What made you decide to become a teacher?
I started teaching at a summer program called Summerbridge in San Francisco when I was in high school. The program encouraged urban middle school students to take enrichment classes taught by high school and college students. That was when I really fell in love with the job, but didn't consider it as a career choice until I was in college. When I was given the opportunity to work in classrooms in San Diego (where I did my undergrad) I realized that was what I wanted to do with my life. There were also huge influences when I was in school, both positive and negative. I had a middle school science teacher who was very intimidating...I remember her telling one student who had asked a lot of questions that he had hit his max and was no longer allowed to ask anything. I also had an AP Biology teacher in high school (Philip Blair) who was amazing; had no hesitation sharing his passion for both science and biology with us.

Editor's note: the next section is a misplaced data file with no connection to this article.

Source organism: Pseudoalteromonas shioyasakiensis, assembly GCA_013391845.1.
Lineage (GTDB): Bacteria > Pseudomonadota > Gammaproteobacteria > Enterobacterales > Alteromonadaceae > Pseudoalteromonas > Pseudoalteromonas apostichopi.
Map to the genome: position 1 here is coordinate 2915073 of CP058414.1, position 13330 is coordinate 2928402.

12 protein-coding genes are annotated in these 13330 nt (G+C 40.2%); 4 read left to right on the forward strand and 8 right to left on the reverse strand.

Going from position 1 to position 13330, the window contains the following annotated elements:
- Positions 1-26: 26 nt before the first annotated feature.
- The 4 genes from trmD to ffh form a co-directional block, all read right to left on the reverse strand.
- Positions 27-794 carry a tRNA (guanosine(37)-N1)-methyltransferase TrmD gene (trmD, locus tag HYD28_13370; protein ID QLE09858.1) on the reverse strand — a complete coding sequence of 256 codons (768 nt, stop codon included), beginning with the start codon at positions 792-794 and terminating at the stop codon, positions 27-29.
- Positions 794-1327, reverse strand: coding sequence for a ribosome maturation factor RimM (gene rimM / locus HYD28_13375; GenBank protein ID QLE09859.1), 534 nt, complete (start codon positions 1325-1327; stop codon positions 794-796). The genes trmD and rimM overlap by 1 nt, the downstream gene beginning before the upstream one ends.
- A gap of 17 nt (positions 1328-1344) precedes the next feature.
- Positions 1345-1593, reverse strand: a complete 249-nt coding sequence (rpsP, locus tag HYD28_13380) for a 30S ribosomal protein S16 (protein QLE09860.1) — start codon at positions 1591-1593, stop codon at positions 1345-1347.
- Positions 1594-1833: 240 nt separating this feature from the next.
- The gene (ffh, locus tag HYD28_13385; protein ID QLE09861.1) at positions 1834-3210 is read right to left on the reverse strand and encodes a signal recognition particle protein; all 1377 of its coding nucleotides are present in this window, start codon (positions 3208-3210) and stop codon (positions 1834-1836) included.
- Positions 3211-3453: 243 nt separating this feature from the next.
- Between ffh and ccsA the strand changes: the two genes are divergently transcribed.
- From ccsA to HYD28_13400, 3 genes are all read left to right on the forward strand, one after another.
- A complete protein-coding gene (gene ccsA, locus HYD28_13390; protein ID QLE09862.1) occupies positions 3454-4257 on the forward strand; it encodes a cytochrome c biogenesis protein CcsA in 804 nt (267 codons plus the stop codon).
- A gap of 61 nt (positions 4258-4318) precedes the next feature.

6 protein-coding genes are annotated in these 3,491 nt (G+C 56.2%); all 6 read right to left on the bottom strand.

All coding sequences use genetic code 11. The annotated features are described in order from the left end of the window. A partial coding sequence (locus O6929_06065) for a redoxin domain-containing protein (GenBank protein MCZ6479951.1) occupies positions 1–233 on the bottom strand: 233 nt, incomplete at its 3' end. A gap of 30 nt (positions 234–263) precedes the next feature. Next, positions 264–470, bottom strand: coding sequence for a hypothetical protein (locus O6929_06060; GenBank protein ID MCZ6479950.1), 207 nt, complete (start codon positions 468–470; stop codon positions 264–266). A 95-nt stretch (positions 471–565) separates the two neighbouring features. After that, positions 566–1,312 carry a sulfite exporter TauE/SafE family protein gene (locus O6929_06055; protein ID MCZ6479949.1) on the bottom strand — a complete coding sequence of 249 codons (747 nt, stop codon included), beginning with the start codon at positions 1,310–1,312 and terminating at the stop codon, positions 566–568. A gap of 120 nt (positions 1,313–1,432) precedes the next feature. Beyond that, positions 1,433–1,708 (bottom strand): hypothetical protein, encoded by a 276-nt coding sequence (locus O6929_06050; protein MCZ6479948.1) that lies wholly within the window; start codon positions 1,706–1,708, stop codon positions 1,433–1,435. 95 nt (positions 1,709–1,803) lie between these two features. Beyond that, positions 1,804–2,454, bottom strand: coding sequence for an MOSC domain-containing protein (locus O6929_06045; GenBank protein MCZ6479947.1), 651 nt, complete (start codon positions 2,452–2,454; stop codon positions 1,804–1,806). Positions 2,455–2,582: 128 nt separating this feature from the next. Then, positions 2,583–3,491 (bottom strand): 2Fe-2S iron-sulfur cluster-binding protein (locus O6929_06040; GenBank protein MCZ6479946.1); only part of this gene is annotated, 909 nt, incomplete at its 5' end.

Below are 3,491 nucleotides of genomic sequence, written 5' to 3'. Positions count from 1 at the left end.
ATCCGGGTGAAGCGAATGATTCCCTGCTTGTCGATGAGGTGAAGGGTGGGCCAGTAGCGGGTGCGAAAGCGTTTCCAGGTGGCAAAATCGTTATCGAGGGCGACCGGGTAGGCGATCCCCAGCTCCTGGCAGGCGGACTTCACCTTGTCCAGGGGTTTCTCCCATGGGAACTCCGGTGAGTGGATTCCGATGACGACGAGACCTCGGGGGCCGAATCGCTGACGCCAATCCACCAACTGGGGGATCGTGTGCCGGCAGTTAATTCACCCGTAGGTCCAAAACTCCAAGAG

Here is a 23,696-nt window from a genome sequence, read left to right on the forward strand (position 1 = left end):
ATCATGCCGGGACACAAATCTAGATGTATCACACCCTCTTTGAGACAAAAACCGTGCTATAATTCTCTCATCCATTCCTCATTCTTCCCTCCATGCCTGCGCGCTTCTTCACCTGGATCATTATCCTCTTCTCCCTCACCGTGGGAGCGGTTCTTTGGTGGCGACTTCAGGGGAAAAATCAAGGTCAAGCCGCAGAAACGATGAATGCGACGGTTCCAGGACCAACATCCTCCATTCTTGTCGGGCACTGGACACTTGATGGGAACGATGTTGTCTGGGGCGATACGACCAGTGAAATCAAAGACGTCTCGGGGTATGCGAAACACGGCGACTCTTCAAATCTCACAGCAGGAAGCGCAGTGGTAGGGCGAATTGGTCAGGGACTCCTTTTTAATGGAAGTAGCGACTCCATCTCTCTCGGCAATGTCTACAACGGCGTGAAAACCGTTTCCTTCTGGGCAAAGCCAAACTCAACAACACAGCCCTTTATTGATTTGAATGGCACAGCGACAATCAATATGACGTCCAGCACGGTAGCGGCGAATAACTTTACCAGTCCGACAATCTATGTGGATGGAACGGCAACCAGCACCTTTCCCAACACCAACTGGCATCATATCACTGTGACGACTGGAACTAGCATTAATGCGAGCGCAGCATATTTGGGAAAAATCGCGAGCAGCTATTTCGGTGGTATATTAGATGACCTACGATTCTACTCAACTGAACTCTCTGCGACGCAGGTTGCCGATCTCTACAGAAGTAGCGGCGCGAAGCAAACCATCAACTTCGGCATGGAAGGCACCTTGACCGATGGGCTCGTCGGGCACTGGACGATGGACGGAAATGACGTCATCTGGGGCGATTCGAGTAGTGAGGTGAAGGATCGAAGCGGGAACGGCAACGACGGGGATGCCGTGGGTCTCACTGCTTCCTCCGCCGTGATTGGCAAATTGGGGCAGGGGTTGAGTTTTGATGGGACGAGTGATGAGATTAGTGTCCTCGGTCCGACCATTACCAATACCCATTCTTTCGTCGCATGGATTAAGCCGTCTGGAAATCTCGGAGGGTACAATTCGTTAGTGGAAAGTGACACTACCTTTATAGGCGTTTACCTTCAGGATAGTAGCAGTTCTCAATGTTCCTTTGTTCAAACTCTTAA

Additionally, I had a really great relationship with my geometry teacher in high school (John Hayden); he was the most empathetic and compassionate teacher I had throughout my secondary experience, and he taught me a lot about what it means to care about your students. Those three stand out as being really influential. I went into middle school science originally because I knew how impactful a good (or bad) teacher could be in those years. When I switched to high school, I remembered how important both passion and compassion were for me as a student and tried to emulate both of those teachers.